Motor Oil in the radiator

Our Honda Accord had motor oil in the radiator overfill. Our mechanic thought it needed a new head gasket; it was repaired about three weeks ago. The problem is still the same. The dip stick is down on oil about 2 quarts and is clear. the overflow is mixed with oil. I would welcome any suggestions and thanks.

There are several possibilities but any chance that is transmission fluid in the radiator and the engine is just burning oil?

An engine should never be allowed to get 2 quarts down as that just exacerbates any oil consumption problems.

Year, miles, any past overheating episodes, mechanic check block and cylinder head surfaces for flatness, etc?

By chance does this Accord have an oil cooler? My research of 2004 and 2008 does not indicate a cooler. Ask your mechanic?

To help us out specify the year, the engine configuration, and size i.e. example 2003 Inline 4, 2.3 liter.

What year is your Accord? Older models have an engine oil cooler mounted between the oil filter and engine block. If this part has ruptured you will have engine oil mixing with coolant.


When the head gasket was replaced, did the shop measure the head for warpage?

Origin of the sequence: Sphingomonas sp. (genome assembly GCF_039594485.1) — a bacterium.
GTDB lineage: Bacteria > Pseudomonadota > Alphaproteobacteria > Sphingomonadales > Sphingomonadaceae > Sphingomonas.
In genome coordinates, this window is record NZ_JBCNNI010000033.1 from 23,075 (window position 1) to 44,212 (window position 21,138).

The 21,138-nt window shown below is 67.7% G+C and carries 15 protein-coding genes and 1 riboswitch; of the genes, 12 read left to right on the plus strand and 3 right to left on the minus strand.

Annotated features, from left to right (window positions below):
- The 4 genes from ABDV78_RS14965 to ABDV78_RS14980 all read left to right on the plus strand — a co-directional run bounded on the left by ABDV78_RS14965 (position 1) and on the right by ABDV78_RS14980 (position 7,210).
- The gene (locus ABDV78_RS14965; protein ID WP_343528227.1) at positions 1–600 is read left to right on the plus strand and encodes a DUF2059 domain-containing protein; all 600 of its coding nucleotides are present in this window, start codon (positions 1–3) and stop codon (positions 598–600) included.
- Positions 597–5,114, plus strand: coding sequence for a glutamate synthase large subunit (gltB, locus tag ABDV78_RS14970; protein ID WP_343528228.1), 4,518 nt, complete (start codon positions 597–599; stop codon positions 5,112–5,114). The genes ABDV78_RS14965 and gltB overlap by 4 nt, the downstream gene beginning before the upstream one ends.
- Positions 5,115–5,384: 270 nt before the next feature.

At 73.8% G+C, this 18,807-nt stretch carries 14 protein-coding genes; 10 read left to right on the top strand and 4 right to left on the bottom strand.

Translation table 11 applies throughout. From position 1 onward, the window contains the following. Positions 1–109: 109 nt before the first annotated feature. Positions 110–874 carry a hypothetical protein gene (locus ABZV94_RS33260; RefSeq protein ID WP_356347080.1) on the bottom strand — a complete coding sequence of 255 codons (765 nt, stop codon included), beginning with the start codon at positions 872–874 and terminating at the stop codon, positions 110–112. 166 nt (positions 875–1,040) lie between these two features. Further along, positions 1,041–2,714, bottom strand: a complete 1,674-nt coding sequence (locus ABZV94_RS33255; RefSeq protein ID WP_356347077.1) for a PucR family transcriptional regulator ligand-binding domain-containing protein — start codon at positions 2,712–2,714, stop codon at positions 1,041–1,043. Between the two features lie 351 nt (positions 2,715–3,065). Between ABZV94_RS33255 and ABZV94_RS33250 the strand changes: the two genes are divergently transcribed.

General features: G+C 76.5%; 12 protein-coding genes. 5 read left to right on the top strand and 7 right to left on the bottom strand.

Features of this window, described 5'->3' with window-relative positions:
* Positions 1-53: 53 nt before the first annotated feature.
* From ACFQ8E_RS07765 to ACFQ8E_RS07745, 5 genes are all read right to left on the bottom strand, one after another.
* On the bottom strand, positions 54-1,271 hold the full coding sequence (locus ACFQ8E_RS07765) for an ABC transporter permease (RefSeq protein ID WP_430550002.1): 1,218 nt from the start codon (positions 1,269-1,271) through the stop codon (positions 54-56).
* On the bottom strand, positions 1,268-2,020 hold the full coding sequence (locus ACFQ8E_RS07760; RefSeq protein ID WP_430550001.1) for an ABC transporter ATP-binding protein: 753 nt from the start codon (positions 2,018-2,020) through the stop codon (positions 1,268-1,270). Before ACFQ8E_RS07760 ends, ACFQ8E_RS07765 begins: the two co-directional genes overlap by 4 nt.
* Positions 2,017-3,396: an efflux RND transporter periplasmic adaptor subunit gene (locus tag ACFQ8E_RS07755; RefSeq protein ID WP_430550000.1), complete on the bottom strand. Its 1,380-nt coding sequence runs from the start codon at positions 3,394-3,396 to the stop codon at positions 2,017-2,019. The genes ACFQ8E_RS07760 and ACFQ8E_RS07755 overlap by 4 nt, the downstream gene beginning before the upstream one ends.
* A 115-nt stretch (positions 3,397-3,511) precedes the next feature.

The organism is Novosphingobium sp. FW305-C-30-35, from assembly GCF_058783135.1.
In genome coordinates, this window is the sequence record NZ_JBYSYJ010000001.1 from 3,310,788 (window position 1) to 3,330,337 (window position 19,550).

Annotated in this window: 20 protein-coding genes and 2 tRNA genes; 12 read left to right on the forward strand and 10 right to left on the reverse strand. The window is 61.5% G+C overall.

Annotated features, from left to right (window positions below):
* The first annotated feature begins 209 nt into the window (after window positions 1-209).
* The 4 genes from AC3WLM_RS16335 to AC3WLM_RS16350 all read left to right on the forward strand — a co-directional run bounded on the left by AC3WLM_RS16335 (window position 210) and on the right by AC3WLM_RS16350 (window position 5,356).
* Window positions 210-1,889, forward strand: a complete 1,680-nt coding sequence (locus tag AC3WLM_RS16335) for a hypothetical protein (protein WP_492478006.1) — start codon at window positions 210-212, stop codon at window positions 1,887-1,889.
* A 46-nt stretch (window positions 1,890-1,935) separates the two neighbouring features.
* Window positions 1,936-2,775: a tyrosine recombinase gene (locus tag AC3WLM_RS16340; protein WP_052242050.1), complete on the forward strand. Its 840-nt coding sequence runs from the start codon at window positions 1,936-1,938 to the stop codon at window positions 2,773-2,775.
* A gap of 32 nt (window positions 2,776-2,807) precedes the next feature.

If so, did they have the head machined?

I hate to be the bearer of bad news but, some Honda engines had problems with the castings becoming porous. If this is the case the fix is to replace the short block. Having the year of the car would help.


Speaking of those porous Honda blocks, I know to what you’re referring

It was the smaller aluminum engine, used in the Civic. The daughter of an acquaintance brought a 2006 Civic to me, complaining about overheating and losing coolant. I found the block to be cracked. I learned about the warranty extension on the Honda website, it applied to her vehicle, so I sent her to the dealer. They installed a new block with fitted pistons, free of charge.

I don’t believe the larger engine in the Accord had this problem, but I may be mistaken

Ask the shop to drain all the oil out of the crankcase, put it in a clear container, and see if there is water in it. Any water will layer at the bottom and the oil will often have a milky appearance indicating there is an oil/water emulsion.

Then do the same with your automatic transmission fluid. Do you see any signs of water in that?

I expect there is no water in the crankcase oil, but there may be indications of water in the transmission fluid. And the oil you are seeing is from the transmission oil cooler which pumps transmission fluid in tubes through the bottom of the radiator. Those tubes inside the radiator can spring a leak, and the transmission fluid will go into the coolant. On certain make/model/years of cars this is a known problem, and sometimes the manufacturer will help out. Whether this is the case for you car, you’ll have to do some research.